Meet Jodie Moore

A daring young female Mossad agent tackles global jihad in a novel where fact meets fiction.

Demonstrator rage against Israel in protest in Amman, following shooting of Jordanian judge (photo credit: MUHAMMAD HAMED/REUTERS)
Demonstrator rage against Israel in protest in Amman, following shooting of Jordanian judge
 A social call by a Jordanian deputy cabinet minister to the home of the Israeli consul in Amman degenerates into bloodshed, and generates international fallout against Israel.
What happened? After the deputy minister enters the apartment, the consul’s bodyguard believes his charge is under extreme threat. Shots are fired and the minister and his son lie dead. The incident pushes relations between Israel and the Hashemite Kingdom to the edge of the abyss.
Wait, didn’t I read that recently on the Internet? Nah, that’s another scenario.
The characteristic lethargy on a warm spring day at the Allenby Bridge crossing point between Jordan and Israel is suddenly shattered by shots. A Jordanian judge has apparently tried to grab an IDF soldier’s gun. The soldier, feeling that his life is being threatened, fires his rifle. The judge lies dead. The Jordanian Parliament subsequently demands the end to the Israel-Jordan peace treaty, and enraged mobs in Amman call for the elimination of Israel.
The first incident didn’t actually happen.
It was written some time prior to the Allenby Bridge shooting, which occurred on March 10.
The Amman imbroglio is part of the plot line of Strip Mine, a spy novel published on February 4. As can be seen by the above Jordanian incidents, the story is as fresh as tomorrow’s news. In fact, author Dan Williams wryly describes his writing as “informed fiction.”
As a veteran spy novel consumer, I can attest to the authentic feel of the story as Williams introduces a new heroine into the world of spy literature.
Move aside John le Carré’s Little Drummer Girl. Enter Jodie Moore. Like le Carré’s Charlie, Jodie’s a British-born woman working for the Mossad. Unlike the gentile Charlie, Jodie’s half-Jewish and she’s a fulltime operative and has been working for Israel’s foreign intelligence agency for the past 14 years. Charlie was recruited for one operation to take out Khalil, a top Palestinian terrorist; Jodie’s quarry is different.
The Amman incident is one of a series of plots masterminded by a global jihadist operating out of Chechnya. A previous disaster, involving the mass deaths of Turkish tourists in an airliner on its way to Israel, was devised to implicate the Jewish state. The ultimate atrocity, designed to bring the wrath of the whole Islamic world down on Israel, involves implicating Israel in the wholesale death of civilians in Gaza.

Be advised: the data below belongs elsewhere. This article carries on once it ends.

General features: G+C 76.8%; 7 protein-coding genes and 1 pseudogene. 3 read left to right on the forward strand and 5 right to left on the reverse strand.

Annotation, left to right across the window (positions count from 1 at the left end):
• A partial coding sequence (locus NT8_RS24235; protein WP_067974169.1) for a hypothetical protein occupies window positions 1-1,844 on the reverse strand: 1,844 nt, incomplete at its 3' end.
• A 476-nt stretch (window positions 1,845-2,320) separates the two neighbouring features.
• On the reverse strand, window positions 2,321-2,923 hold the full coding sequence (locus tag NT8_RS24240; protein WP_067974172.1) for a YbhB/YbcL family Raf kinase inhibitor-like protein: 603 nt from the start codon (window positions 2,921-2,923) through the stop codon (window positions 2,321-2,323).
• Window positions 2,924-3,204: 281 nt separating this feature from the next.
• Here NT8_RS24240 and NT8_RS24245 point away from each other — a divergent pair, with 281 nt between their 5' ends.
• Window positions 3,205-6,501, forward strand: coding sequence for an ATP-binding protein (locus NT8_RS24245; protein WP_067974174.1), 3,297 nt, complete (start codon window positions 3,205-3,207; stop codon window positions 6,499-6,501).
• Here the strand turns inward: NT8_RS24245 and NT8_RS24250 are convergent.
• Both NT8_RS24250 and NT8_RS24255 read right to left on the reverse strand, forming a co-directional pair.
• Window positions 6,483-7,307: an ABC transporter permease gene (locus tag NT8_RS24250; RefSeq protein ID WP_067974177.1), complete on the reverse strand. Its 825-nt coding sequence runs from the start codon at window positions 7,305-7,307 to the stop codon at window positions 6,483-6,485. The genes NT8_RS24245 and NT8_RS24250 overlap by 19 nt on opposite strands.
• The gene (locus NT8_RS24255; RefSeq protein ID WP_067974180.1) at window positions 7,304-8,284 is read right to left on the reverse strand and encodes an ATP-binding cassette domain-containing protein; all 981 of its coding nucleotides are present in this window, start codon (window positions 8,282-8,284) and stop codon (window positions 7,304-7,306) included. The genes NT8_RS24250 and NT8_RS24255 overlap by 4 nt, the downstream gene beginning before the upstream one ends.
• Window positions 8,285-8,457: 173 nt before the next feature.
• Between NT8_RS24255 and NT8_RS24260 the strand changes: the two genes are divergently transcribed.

London-born Williams is a senior correspondent for Reuters in Jerusalem, where he has covered Middle East intelligence, defense and diplomatic issues for 15 years.
He previously worked as a Jerusalem Post news-desk editor, Hollywood script doctor and arms dealer. He lives with his wife and three children near Jerusalem.
Williams’s writing is taut and fast-paced, as befits a news agency correspondent, and is well-suited to the genre.
He leads us through Jodie’s recruitment in Oxford in 2000 and development as an agent. We reach the corridors of power at Mossad headquarters in Ramat Hasharon, where the looming jihadist threat is being tracked and the decision is made to pitch Jodie into the fray to eliminate it.
Jodie, under cover as an anti-Israel activist, sails into Gaza on board a small vessel bringing aid. There she comes up against a ruthless terrorist, Masha Khanov, the daughter of the elusive Chechen jihadist Ruslan Khanov, a.k.a. Sheikh Bayfal.
Ruslan is the mastermind behind the anti-Israel plot. The clock is ticking and Jodie has to call on all her reserves of courage and skill to foil it.
The plot is deft, convincing and informed.
The fiction is underpinned by some facts – agencies, locations and historical event.
Strip Mine is Williams’s first book. When asked what had brought him to thriller writing, he told the Post: “Spy fiction has a right-brain/ left-brain appeal for me, in that it allows me to ventilate ideas that are not generally part of my journalism. As you know, covering real-life Mideast events often gives rise to speculation about back-stories, conspiracies, etc., which – rightly – remain well away from the reportage.
In my case, some found their way into the novel.
“As for the title ‘Strip Mine’: Strip-mining is a process of revealing the lode through the removal of layers. I like that image. The digging metaphor ties into the Gaza tunnels, too. Then there’s the word play: Gaza Strip, and ‘mine,’ referring to the explosive ending.”
Williams envisages at least two sequels in the Jodie Moore franchise. Her next adventure will likely involve Afghanistan and Iran. I impatiently wait to read it.